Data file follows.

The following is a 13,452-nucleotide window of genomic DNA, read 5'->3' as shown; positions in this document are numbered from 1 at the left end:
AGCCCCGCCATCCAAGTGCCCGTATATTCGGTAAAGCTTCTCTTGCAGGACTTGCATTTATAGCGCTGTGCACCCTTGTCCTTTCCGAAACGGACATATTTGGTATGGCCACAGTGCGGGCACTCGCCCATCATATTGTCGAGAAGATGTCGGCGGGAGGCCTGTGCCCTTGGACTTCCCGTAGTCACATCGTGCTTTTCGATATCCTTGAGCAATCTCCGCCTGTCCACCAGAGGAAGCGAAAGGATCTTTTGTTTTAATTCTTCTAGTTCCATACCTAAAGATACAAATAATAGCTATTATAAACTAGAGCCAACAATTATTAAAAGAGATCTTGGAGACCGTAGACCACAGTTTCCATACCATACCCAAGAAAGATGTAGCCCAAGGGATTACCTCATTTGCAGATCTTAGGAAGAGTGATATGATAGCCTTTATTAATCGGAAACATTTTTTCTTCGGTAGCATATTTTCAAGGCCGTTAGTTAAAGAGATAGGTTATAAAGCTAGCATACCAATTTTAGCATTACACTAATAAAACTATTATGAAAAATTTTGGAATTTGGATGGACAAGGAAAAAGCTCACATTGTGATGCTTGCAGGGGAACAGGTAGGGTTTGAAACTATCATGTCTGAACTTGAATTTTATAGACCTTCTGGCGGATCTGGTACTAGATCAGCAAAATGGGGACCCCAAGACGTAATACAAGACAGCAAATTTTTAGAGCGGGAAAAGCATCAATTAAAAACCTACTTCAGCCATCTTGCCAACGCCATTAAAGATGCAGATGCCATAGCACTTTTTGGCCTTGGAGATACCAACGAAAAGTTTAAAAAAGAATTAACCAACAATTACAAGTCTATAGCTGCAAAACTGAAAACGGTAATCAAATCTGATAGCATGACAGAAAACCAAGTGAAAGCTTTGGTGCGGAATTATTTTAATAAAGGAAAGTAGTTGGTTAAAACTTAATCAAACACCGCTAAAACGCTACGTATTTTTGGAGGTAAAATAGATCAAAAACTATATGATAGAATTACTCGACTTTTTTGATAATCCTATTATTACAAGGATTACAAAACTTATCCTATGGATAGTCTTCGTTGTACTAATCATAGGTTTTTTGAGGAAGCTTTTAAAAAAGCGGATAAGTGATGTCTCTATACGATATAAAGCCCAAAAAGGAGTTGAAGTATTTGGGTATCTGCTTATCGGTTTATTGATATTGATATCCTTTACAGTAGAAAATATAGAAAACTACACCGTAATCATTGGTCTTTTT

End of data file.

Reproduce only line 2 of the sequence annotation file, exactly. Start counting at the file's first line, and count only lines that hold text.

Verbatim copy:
AGCCCCGCCATCCAAGTGCCCGTATATTCGGTAAAGCTTCTCTTGCAGGACTTGCATTTATAGCGCTGTGCACCCTTGTCCTTTCCGAAACGGACATATTTGGTATGGCCACAGTGCGGGCACTCGCCCATCATATTGTCGAGAAGATGTCGGCGGGAGGCCTGTGCCCTTGGACTTCCCGTAGTCACATCGTGCTTTTCGATATCCTTGAGCAATCTCCGCCTGTCCACCAGAGGAAGCGAAAGGATCTTTTGTTTTAATTCTTCTAGTTCCATACCTAAAGATACAAATAATAGCTATTATAAACTAGAGCCAACAATTATTAAAAGAGATCTTGGAGACCGTAGACCACAGTTTCCATACCATACCCAAGAAAGATGTAGCCCAAGGGATTACCTCATTTGCAGATCTTAGGAAGAGTGATATGATAGCCTTTATTAATCGGAAACATTTTTTCTTCGGTAGCATATTTTCAAGGCCGTTAGTTAAAGAGATAGGTTATAAAGCTAGCATACCAATTTTAGCATTACACTAATAAAACTATTATGAAAAATTTTGGAATTTGGATGGACAAGGAAAAAGCTCACATTGTGATGCTTGCAGGGGAACAGGTAGGGTTTGAAACTATCATGTCTGAACTTGAATTTTATAGACCTTCTGGCGGATCTGGTACTAGATCAGCAAAATGGGGACCCCAAGACGTAATACAAGACAGCAAATTTTTAGAGCGGGAAAAGCATCAATTAAAAACCTACTTCAGCCATCTTGCCAACGCCATTAAAGATGCAGATGCCATAGCACTTTTTGGCCTTGGAGATACCAACGAAAAGTTTAAAAAAGAATTAACCAACAATTACAAGTCTATAGCTGCAAAACTGAAAACGGTAATCAAATCTGATAGCATGACAGAAAACCAAGTGAAAGCTTTGGTGCGGAATTATTTTAATAAAGGAAAGTAGTTGGTTAAAACTTAATCAAACACCGCTAAAACGCTACGTATTTTTGGAGGTAAAATAGATCAAAAACTATATGATAGAATTACTCGACTTTTTTGATAATCCTATTATTACAAGGATTACAAAACTTATCCTATGGATAGTCTTCGTTGTACTAATCATAGGTTTTTTGAGGAAGCTTTTAAAAAAGCGGATAAGTGATGTCTCTATACGATATAAAGCCCAAAAAGGAGTTGAAGTATTTGGGTATCTGCTTATCGGTTTATTGATATTGATATCCTTTACAGTAGAAAATATAGAAAACTACACCGTAATCATTGGTCTTTTT